• The book is a chunkster and it starts quite slowly, but about 1/4 of the way through everything just clicked for me and I couldn’t stop. There are episodes which I could visualise easier than any other novel I can think of, and just when you think things are starting to slow down you’re hit with a new revelation or secret. Sanderson’s wiritng it not poetic, but it is engaging and he knows what he’s doing.
  • I cannot recommend this highly enough. I’m currently reading its sequel, Words of Radiance, as part of #StormAlong2020 (a readalong which aims to bring participants up to speed with the series before the release of the fourth book in November) and I’m loving it even more so far (about 25% of the way through). I’m already planning a re-read with the audiobooks in the not too distant future.

Less – Andrew Sean Greer – 4/5

  • This is an award winning short novel focusing on the journey of a gay man (his sexuality vital to his identity) as he tries to come to terms with hte state of his life and decide what he wants to do as he head towards 50 following a recent devastation. I won’t say any more as I really enjoyed diving into this with minimal context beforehand.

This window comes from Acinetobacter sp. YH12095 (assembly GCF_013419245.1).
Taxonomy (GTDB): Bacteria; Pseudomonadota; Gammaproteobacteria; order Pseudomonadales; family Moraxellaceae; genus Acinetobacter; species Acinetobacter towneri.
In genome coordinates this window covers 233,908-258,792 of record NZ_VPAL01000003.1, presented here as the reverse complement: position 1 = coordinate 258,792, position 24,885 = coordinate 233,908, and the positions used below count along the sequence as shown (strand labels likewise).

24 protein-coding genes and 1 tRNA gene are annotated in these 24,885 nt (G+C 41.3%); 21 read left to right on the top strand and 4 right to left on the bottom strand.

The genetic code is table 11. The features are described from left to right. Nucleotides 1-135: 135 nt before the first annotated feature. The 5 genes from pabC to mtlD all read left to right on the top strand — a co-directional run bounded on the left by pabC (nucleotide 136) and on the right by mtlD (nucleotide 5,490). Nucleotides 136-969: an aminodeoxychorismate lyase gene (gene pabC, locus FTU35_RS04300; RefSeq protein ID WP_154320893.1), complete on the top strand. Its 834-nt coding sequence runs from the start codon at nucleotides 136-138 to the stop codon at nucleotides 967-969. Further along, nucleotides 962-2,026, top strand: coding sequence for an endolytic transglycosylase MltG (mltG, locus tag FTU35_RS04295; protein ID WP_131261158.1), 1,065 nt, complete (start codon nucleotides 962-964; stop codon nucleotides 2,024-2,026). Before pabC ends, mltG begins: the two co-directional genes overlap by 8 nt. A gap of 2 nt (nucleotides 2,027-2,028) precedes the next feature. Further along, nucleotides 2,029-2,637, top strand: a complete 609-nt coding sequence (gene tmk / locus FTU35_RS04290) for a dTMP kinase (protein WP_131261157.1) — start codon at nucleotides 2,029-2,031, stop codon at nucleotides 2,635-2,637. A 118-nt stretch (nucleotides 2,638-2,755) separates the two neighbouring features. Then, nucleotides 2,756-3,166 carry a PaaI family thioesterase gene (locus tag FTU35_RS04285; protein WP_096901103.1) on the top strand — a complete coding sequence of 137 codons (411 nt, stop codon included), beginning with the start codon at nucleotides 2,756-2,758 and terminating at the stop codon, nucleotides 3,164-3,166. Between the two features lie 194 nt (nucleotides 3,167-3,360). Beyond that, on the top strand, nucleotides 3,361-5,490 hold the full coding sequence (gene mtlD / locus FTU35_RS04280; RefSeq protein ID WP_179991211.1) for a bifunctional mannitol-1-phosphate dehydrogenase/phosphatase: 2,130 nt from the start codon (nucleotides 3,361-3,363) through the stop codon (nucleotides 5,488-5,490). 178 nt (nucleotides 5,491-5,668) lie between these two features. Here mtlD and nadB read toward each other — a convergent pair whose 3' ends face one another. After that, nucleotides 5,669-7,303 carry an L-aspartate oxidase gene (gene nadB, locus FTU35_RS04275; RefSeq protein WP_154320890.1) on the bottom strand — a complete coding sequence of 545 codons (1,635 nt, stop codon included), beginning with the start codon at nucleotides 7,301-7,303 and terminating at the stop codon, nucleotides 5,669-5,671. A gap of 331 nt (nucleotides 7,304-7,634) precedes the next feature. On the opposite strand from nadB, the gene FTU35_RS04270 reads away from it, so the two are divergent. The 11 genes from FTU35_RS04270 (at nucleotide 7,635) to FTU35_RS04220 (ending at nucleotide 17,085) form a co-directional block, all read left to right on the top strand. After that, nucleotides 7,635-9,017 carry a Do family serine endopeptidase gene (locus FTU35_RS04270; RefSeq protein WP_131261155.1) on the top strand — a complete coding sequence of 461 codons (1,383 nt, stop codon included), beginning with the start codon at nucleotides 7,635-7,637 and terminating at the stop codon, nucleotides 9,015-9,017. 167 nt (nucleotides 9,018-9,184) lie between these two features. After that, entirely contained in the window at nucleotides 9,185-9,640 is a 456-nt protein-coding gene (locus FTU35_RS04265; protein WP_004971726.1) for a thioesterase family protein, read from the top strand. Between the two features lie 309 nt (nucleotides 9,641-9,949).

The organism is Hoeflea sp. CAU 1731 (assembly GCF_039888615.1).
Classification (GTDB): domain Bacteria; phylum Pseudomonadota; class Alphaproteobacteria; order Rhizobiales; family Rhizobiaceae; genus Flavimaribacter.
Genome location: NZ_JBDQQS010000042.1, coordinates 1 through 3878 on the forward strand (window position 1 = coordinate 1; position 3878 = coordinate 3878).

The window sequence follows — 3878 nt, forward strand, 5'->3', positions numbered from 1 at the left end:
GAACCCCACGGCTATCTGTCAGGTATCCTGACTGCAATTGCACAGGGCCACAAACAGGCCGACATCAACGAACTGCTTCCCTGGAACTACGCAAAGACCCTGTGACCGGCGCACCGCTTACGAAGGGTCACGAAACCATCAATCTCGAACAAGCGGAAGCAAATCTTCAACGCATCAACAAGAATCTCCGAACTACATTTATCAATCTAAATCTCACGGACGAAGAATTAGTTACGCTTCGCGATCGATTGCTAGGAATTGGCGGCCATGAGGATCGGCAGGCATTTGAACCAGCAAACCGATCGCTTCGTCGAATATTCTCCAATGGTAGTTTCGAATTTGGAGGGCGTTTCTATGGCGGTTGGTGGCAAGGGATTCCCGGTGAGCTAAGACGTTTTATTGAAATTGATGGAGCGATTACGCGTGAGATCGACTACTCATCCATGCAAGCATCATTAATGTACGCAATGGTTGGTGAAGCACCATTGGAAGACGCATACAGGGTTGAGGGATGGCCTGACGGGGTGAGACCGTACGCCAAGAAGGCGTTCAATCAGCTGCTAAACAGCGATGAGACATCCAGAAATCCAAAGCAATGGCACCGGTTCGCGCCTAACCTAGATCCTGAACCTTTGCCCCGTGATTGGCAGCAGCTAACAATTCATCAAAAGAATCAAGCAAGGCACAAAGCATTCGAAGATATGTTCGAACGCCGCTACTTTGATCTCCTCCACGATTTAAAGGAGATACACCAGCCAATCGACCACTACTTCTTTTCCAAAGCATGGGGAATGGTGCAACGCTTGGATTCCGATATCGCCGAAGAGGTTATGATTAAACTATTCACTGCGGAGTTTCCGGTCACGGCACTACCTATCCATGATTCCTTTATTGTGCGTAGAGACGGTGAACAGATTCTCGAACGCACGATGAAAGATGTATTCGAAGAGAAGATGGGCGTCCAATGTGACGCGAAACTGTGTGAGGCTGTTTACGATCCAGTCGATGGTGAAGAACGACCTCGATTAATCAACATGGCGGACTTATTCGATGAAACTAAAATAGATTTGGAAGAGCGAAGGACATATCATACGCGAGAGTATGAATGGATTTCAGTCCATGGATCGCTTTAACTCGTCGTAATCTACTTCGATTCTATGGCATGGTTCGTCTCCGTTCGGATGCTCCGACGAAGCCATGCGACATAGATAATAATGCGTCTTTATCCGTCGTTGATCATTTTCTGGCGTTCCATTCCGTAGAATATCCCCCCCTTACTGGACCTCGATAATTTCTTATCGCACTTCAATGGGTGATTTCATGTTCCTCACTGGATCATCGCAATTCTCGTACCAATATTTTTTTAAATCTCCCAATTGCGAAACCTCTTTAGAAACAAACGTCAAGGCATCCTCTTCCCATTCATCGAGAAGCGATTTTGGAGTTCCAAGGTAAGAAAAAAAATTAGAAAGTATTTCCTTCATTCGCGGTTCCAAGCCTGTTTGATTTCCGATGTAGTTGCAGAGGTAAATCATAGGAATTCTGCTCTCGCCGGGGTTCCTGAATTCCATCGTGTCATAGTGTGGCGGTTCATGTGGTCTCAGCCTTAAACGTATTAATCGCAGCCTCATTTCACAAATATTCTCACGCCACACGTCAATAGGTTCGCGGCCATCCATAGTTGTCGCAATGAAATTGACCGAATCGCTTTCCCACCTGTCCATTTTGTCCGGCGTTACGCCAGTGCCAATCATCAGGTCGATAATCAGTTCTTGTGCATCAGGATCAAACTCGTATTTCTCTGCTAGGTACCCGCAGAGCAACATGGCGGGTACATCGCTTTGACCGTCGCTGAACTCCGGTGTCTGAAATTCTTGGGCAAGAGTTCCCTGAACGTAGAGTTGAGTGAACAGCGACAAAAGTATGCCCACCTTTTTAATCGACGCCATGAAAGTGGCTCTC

• In short – just read this. It’s available at decent prices, there is loads of discussion about it online, and it is one of the best ‘low brow’ books I have read in the past few years that feels like it could very well easily elevate itself but chooses not to. I know that sounds pretentious, but hey, it’s how I felt (and there is nothing at all wrong with ‘low brow’ books, they make up 99% of what I read!).

And Then There Were None – Agatha Christie – 4/5

  • I grew up watching various Poirot TV specials and read The Murder of Roger Ackroyd a few years ago, so I knew what I was getting myself in for with this one – and I thoroughly enjoyed the story. A good old headscratcher.
  • The basic story is that a mixture of individuals are invited (for various reasons, by various people) to stay on a somehwat inaccessible island for a while and… well it isn’t long before someone dies and the rest have to try and find out the how and the why of what is going on. More importantly, how many others will die before the killer can be apprehended?